Roger Goodell isn’t the only sports commissioner who might suffer the consequences of the NFL’s recent bungling of high-profile cases of players involved in domestic violence and child abuse. PGA Tour commissioner Tim Finchem may be wary of the fallout, too.
Angered by the NFL’s handling of the scandals, Sen. Cory Booker (D-N.J.) introduced a bill this week that would punish the NFL by revoking its tax-exempt status. The bill would also impact the tax status of other major sports organizations, including the PGA Tour.
Supporters of the bill claim that taxpayers lose $10 million annually subsidizing tax loopholes for professional sports leagues. Booker said that his bill will produce savings of $100 million over 10 years that can be redirected to domestic abuse prevention programs.
“Stopping domestic violence is a national priority that requires long-term, meaningful investment.” Booker said. “This commonsense update to our tax laws would save more than $100 million over 10 year—money that can instead be used to pay for vital support programs that have seen their funding slashed in recent years due to sequestration and gridlock.”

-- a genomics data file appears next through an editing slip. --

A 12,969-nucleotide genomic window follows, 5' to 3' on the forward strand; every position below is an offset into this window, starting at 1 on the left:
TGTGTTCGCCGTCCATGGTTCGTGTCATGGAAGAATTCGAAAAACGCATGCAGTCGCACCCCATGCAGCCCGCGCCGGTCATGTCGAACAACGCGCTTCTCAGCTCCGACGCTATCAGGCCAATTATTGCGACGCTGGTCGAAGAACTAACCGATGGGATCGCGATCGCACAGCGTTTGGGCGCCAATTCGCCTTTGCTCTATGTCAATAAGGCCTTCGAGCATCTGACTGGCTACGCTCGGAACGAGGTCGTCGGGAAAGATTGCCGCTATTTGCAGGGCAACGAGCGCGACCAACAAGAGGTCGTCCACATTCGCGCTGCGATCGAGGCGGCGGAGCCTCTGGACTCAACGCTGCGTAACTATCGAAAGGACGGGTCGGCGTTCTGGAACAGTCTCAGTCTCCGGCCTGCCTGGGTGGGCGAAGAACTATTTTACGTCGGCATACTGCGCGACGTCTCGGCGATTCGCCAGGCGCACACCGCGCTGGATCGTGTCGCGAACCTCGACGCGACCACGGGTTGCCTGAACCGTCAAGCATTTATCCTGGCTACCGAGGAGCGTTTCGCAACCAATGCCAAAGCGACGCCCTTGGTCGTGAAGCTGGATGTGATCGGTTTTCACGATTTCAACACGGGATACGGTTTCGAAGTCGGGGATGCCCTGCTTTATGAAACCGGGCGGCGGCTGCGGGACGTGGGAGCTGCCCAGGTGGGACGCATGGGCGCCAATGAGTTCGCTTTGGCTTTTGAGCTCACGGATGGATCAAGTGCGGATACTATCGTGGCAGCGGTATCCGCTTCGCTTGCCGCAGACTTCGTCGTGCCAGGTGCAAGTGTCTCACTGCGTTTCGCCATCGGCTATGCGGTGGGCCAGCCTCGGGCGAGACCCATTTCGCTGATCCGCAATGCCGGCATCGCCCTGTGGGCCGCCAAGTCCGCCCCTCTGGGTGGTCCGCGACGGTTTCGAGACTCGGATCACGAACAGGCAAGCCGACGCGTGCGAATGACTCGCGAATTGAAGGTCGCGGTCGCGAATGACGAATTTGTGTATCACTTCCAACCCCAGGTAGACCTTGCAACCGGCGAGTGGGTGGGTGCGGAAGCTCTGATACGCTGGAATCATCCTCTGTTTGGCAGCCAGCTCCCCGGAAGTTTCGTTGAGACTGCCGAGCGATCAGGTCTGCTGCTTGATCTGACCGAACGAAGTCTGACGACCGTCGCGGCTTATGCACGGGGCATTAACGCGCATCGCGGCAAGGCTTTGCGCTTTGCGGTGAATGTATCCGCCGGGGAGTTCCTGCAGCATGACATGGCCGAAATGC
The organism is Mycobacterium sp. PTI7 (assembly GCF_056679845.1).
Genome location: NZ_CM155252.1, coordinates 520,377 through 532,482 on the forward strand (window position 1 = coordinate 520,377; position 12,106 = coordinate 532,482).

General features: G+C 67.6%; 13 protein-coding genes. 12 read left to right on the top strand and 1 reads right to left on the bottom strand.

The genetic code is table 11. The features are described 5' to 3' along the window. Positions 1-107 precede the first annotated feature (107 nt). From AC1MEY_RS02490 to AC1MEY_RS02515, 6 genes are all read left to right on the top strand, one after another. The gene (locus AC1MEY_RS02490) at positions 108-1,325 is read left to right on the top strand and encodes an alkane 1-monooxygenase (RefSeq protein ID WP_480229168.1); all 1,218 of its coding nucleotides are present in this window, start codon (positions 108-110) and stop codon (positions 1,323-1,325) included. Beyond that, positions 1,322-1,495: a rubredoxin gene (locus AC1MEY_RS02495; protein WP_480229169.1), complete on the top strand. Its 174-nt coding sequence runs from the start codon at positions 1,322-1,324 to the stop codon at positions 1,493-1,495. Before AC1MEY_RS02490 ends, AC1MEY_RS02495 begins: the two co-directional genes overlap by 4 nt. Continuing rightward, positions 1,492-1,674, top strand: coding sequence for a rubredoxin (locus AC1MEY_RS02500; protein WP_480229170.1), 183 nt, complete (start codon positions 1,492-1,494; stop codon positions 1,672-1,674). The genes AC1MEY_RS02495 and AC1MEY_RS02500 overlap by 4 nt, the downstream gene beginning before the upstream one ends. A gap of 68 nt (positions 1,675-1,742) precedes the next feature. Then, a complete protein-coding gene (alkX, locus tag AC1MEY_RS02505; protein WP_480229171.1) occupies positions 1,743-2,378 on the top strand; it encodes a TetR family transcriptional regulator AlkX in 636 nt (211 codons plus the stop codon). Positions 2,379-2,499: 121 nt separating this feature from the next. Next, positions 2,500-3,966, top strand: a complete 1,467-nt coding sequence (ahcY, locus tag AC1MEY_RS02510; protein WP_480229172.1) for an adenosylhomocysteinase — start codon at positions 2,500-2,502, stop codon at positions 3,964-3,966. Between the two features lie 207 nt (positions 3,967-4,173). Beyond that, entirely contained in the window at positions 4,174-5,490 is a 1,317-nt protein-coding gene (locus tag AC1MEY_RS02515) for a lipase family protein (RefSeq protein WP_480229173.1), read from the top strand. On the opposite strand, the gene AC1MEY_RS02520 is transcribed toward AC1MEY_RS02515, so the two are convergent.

This isn't the first attempt to repeal the tax-exempt status of major sports leagues. In 2013, Sen. Tom Coburn (R-O.K.) proposed a similar bill that would force the leagues making $10 million or more in revenue to forfeit their 501(c)6 status. That bill is currently in the Finance Committee.
The NFL nearly makes $10 billion per year. Goodell has earned $74 million as commissioner over the last two years, prompting many to question the NFL’s legal status as a non-profit (individual NFL teams are deemed to be for-profit entities). The PGA Tour makes $1 billion per year, with Finchem earning approximately $5 million a year.
Ty Votaw, executive vice president of the PGA Tour, said the Tour would have no comment on the Booker bill.